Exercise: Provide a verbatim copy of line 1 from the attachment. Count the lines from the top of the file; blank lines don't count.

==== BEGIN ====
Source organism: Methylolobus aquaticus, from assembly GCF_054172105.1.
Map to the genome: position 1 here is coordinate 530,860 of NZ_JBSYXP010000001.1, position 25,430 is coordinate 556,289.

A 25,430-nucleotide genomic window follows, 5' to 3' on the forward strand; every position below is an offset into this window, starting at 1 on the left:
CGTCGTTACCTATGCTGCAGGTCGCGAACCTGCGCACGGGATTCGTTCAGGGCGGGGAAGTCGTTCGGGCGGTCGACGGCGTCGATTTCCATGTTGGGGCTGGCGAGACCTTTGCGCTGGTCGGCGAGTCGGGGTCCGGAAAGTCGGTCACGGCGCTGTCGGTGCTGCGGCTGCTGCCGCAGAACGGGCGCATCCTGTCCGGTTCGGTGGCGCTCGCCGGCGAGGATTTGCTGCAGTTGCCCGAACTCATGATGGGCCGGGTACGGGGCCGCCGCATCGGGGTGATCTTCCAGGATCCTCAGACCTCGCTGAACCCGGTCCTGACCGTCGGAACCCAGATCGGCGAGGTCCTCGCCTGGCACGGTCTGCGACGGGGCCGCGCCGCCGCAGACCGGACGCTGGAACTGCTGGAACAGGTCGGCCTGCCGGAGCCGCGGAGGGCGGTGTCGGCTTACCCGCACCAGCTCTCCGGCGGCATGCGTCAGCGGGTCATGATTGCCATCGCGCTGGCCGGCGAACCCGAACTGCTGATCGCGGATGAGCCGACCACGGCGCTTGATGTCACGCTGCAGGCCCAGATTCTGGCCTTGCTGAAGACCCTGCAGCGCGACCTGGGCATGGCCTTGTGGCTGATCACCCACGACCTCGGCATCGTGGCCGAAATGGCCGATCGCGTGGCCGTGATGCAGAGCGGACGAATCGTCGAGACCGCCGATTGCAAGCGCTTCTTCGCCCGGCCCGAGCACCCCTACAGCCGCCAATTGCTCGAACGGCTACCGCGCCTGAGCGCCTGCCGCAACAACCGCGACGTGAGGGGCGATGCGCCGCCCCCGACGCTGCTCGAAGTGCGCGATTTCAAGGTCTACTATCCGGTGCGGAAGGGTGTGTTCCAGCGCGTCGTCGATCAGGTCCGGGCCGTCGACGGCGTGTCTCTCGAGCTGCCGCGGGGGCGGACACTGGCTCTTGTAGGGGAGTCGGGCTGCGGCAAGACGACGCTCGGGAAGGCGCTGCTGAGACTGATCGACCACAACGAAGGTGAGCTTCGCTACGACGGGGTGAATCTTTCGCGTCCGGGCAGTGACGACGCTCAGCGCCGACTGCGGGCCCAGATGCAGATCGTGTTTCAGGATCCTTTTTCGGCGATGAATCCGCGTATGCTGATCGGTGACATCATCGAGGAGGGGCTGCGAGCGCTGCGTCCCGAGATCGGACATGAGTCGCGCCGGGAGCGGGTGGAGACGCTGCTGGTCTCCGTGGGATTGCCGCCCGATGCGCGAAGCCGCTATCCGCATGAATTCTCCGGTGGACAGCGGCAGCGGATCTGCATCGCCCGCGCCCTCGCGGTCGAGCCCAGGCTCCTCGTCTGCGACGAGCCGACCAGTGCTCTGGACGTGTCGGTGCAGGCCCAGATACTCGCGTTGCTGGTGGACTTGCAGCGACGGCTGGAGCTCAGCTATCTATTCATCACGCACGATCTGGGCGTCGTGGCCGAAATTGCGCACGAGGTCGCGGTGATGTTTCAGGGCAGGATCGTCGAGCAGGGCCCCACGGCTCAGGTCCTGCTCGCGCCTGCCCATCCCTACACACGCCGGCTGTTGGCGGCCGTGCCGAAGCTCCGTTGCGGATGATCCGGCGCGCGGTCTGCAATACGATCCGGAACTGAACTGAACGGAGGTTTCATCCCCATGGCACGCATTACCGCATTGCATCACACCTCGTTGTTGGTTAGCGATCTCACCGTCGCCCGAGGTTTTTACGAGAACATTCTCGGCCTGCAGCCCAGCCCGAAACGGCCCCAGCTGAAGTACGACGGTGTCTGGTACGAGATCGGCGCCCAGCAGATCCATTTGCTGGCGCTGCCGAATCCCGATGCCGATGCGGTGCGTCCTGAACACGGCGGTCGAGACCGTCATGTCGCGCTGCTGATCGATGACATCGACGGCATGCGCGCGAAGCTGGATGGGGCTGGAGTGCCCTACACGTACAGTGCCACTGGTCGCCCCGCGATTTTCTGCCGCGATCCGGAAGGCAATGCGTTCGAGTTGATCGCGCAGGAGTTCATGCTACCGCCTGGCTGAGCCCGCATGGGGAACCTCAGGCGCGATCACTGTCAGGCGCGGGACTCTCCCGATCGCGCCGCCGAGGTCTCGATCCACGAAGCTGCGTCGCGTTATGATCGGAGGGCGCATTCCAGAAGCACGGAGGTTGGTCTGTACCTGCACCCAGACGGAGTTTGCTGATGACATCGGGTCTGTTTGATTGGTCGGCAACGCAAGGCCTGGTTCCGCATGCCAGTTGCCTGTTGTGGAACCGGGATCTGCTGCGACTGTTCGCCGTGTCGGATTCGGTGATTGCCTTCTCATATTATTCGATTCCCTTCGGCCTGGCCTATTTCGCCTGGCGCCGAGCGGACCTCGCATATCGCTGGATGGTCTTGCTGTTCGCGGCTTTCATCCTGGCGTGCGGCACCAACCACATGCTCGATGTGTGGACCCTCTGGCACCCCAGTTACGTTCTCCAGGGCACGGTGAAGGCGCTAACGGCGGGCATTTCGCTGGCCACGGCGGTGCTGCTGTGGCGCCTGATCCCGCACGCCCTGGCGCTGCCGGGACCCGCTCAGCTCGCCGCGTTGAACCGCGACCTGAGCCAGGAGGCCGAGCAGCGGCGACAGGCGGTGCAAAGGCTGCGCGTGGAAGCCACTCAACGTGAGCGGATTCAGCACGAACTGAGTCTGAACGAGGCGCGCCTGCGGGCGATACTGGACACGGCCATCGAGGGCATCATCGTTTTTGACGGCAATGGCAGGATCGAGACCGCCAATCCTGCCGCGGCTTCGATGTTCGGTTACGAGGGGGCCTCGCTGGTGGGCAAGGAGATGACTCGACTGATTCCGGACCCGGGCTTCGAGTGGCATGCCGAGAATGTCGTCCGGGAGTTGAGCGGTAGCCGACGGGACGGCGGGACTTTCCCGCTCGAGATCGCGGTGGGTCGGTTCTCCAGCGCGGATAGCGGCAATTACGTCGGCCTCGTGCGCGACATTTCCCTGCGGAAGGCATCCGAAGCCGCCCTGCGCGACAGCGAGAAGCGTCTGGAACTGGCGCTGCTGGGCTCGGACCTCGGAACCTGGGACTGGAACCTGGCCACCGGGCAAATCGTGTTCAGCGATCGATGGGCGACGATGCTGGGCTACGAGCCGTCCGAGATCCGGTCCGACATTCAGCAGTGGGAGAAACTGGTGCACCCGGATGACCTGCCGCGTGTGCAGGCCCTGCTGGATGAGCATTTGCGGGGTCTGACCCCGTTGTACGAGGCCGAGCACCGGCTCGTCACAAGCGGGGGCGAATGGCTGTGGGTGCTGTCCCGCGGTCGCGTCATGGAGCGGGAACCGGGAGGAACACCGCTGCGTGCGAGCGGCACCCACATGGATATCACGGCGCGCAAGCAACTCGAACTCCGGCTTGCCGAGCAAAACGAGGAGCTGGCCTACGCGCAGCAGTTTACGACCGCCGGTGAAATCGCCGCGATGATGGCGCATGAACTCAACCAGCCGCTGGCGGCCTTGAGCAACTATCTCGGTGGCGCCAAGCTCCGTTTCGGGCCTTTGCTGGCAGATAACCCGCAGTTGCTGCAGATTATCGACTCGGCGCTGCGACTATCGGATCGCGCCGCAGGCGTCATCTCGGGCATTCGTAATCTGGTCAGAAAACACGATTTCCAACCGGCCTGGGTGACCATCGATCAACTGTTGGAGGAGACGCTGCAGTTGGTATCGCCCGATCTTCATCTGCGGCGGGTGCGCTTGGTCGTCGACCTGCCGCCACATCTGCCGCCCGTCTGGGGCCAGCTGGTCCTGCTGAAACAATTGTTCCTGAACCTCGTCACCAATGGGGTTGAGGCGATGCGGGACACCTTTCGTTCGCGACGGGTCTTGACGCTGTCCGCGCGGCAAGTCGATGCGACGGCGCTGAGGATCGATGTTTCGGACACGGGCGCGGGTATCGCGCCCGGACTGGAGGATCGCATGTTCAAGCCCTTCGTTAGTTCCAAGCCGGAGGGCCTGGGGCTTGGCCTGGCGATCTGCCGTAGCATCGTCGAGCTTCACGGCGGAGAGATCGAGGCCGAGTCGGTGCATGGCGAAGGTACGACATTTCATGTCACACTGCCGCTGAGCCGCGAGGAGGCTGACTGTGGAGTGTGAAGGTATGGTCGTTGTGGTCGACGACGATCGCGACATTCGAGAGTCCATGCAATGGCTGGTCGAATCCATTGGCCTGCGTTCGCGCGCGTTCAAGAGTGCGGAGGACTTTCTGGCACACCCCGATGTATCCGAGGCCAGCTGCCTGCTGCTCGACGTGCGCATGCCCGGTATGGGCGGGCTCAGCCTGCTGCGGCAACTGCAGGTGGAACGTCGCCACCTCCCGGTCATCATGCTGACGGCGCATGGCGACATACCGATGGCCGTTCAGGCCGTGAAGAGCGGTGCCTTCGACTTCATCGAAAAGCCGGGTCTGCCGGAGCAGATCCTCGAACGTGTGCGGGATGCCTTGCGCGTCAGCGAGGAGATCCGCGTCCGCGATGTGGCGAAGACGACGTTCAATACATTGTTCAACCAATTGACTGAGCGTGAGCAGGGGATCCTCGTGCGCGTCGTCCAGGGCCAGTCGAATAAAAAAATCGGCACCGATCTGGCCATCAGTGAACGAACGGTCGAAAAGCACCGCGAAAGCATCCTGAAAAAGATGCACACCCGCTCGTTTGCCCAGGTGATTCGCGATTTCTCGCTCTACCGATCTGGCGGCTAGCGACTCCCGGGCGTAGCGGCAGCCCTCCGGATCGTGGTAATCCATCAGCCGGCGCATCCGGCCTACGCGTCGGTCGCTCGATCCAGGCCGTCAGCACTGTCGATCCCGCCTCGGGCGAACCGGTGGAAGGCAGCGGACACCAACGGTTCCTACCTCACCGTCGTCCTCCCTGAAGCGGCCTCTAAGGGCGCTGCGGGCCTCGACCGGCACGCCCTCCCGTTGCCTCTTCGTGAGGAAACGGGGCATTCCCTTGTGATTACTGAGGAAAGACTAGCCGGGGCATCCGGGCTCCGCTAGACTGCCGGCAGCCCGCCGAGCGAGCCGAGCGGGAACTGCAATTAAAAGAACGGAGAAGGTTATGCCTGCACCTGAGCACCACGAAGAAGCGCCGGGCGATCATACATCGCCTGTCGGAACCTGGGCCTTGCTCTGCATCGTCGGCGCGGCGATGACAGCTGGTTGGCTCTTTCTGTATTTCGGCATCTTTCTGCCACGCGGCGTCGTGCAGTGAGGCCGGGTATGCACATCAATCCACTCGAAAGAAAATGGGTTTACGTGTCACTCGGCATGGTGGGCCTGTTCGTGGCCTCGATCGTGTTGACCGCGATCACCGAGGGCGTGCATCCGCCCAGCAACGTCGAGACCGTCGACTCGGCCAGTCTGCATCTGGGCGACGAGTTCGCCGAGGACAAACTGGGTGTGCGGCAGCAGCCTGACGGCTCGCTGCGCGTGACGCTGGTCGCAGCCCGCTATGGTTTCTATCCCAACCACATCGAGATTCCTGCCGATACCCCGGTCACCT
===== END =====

Source organism: Methylolobus aquaticus, from assembly GCF_054172105.1.